So, I am trying to wade through this book. I have to be honest, so far this story is less than scintillating for me. There is a great deal of detail to the stories, and sometimes that makes for magnificant yarn spinning, other times it’s like painting a small room hot pink. The tale gets weighed down with the utter hyperbole and over-abundance of names and places. I think this story stars every single living human in Ireland at the time it was written. I am desperately trying to see it as more than just a really flowerey story about cattle rustling, but I have fallen asleep twice now while reading it. The thing that makes this really lame is that not all of it is bad, the parts that are good are BRILLIANT. I am trying to flesh out my knowledge of the mythoilogy outside of the Tain, but it’s a lot to read in a short amount of time.
As far as why the story is the way it is, I think I am starting to get it. I think I have found one image to completely sum up ancient Celtic culture.
Yep. That pretty much says it all.
The Táin Bó Cúailnge is about a cattle raid. Medb decides she wants Dáire’s splendiferous bull so her wealth will be equal to her husband Ailill. Of course she does, this is a perfectly reasonable justification for war. These folks declare war at the drop of a hat. I think it’s kind of interesting that they seem to hide behind the geis and other restrictions to limit the number of casualties they have and avoid battle altogether.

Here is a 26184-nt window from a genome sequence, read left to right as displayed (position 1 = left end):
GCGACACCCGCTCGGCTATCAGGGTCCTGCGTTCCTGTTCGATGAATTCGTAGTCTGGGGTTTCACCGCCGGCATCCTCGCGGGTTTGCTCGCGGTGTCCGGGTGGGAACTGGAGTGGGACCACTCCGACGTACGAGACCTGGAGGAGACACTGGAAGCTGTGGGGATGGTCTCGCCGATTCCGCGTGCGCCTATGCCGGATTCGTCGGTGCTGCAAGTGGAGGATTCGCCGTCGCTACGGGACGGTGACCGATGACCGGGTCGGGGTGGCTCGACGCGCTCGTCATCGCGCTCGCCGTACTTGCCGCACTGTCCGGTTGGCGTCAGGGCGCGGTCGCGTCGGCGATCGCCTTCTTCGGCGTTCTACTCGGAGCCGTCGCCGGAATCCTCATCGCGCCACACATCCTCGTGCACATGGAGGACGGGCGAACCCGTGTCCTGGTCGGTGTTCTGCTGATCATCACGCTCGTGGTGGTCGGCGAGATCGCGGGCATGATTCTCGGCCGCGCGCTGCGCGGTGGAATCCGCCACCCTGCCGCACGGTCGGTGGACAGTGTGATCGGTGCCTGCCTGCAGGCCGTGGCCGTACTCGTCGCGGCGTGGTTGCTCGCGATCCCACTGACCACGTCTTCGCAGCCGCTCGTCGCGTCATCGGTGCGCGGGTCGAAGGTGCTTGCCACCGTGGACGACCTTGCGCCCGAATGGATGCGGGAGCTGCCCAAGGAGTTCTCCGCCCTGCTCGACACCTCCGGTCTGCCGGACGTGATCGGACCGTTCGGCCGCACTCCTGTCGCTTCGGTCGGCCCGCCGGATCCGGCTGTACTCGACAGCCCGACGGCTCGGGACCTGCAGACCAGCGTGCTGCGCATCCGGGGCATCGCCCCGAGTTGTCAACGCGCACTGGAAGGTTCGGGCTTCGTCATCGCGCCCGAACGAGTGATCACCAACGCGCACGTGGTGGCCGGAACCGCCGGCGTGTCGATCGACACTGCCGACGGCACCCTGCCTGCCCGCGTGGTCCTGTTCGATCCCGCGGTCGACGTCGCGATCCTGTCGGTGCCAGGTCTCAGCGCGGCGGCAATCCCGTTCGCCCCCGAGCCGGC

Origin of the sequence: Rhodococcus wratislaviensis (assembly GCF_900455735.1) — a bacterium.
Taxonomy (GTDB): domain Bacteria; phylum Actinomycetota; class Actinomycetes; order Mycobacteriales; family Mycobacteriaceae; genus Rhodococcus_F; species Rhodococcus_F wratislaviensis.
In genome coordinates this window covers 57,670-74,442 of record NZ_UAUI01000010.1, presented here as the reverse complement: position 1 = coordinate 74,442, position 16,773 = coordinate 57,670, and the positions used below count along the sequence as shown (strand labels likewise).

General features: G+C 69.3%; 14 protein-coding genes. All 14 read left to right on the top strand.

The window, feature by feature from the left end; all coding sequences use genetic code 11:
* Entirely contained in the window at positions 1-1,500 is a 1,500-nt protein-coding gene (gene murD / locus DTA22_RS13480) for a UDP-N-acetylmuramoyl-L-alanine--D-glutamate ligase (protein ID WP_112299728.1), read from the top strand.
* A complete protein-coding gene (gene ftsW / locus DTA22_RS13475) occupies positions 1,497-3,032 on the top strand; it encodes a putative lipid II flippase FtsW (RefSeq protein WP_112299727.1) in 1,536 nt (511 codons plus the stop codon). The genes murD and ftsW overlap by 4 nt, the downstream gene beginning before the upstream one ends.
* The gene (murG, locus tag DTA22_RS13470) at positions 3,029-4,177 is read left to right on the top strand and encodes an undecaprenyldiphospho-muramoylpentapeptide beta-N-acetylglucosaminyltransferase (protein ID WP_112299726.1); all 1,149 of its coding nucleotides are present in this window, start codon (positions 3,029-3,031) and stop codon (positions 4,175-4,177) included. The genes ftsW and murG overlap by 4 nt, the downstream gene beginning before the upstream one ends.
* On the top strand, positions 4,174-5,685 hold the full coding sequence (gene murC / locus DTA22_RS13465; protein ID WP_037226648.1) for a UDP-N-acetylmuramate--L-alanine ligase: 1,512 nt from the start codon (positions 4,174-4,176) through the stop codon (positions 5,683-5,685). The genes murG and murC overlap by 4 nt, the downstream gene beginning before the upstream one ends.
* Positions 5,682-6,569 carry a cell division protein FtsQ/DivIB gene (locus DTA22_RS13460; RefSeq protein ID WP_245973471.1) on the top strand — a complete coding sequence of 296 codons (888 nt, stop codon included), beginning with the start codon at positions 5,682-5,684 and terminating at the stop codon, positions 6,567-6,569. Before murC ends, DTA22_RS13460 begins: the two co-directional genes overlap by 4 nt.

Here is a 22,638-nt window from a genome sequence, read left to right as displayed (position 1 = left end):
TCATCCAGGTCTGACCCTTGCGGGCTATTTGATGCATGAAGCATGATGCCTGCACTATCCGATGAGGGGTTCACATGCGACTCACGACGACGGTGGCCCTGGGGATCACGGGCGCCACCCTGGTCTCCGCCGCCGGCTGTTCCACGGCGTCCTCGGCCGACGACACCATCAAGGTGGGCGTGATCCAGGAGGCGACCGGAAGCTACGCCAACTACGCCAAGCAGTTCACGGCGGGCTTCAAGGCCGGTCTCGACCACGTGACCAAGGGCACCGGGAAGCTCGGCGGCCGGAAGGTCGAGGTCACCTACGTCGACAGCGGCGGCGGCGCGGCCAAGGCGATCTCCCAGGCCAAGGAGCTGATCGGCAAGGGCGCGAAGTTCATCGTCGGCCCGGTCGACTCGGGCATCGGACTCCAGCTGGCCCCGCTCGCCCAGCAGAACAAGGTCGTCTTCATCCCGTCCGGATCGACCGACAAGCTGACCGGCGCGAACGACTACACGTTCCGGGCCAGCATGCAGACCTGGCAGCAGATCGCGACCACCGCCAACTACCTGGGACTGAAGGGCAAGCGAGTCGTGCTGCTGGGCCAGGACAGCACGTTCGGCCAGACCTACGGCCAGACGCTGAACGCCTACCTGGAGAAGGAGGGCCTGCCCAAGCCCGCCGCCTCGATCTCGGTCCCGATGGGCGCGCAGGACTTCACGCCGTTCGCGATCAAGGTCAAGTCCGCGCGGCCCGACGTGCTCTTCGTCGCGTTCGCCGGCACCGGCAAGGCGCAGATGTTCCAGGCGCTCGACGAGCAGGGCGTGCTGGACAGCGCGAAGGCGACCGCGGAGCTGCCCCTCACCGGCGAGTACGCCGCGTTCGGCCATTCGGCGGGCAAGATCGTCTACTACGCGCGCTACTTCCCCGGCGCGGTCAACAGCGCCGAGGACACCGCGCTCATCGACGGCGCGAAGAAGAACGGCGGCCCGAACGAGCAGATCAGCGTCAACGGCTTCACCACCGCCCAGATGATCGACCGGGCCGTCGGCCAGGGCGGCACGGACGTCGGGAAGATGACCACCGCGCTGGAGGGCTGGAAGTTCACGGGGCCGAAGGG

The Pangs of the Ulstermen is a perfect example of this. Time to march off to battle? UGH! LABOR PAINS! No war for you today my friend (or the next 5 days and 4 nights).This isn’t cowardice (I dare you to day that to their faces), it’s casualty abatement. And seriously, how many times are they going to use this gimmick? I envision their enemies rolling their eyes and checking their watches. Another way of avoiding battle? “Oops! We can’t just go charging in, the guy we want to fight has left this hobbling device here with a message! We wouldn’t want to make him mad, now, would we?”. Why waste the lives of dozens of warriors when you can just send Cú Chulainn in to do single combat with one guy? Contrary to popular belief, life was not any cheaper then than it is today, just more fleeting if you weren’t careful. A king needed his soldiers. If you can resolve a conflict with a minimum of death and without losing face, that was a win-win situation for everyone involved.
I know I am supposed to write more, but I spent all day trying to catch up and my brain is completely fried. To the point where I am adding pictures of Bugs Bunny to my mythology homework assignments. I think I am going to do better with the class discussion with this one.
(I actually started writing this before I read your email with the pages about rituals of conflict reduction. I don’t know if these subjects are related, but it would be funny if they were!)
I will leave you with a lousy haiku:
Rolling hills of green
Cú Chulainn is a bad ass
What’s with the place names?